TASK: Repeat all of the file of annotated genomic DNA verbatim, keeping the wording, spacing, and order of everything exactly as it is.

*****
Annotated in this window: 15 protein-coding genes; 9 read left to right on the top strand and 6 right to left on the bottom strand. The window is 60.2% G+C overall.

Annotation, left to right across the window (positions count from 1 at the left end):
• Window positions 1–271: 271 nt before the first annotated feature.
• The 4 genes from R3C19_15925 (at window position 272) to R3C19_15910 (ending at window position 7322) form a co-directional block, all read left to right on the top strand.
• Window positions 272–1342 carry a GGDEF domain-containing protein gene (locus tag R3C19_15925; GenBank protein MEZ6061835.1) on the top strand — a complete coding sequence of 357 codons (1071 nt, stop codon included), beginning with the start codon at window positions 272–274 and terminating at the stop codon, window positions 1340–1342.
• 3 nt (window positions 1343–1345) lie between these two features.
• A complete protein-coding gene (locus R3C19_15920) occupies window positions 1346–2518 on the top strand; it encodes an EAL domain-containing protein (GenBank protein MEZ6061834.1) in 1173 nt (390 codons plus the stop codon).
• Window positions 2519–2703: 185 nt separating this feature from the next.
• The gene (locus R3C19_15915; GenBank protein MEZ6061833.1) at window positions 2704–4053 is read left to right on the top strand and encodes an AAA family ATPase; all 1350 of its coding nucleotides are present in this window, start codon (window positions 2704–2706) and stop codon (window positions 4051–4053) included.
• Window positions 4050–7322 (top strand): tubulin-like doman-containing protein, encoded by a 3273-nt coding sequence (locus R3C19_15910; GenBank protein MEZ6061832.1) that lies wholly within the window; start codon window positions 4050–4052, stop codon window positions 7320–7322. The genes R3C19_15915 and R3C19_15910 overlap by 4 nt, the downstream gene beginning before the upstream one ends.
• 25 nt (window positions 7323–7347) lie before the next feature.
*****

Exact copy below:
Annotated in this window: 15 protein-coding genes; 9 read left to right on the top strand and 6 right to left on the bottom strand. The window is 60.2% G+C overall.

Annotation, left to right across the window (positions count from 1 at the left end):
• Window positions 1–271: 271 nt before the first annotated feature.
• The 4 genes from R3C19_15925 (at window position 272) to R3C19_15910 (ending at window position 7322) form a co-directional block, all read left to right on the top strand.
• Window positions 272–1342 carry a GGDEF domain-containing protein gene (locus tag R3C19_15925; GenBank protein MEZ6061835.1) on the top strand — a complete coding sequence of 357 codons (1071 nt, stop codon included), beginning with the start codon at window positions 272–274 and terminating at the stop codon, window positions 1340–1342.
• 3 nt (window positions 1343–1345) lie between these two features.
• A complete protein-coding gene (locus R3C19_15920) occupies window positions 1346–2518 on the top strand; it encodes an EAL domain-containing protein (GenBank protein MEZ6061834.1) in 1173 nt (390 codons plus the stop codon).
• Window positions 2519–2703: 185 nt separating this feature from the next.
• The gene (locus R3C19_15915; GenBank protein MEZ6061833.1) at window positions 2704–4053 is read left to right on the top strand and encodes an AAA family ATPase; all 1350 of its coding nucleotides are present in this window, start codon (window positions 2704–2706) and stop codon (window positions 4051–4053) included.
• Window positions 4050–7322 (top strand): tubulin-like doman-containing protein, encoded by a 3273-nt coding sequence (locus R3C19_15910; GenBank protein MEZ6061832.1) that lies wholly within the window; start codon window positions 4050–4052, stop codon window positions 7320–7322. The genes R3C19_15915 and R3C19_15910 overlap by 4 nt, the downstream gene beginning before the upstream one ends.
• 25 nt (window positions 7323–7347) lie before the next feature.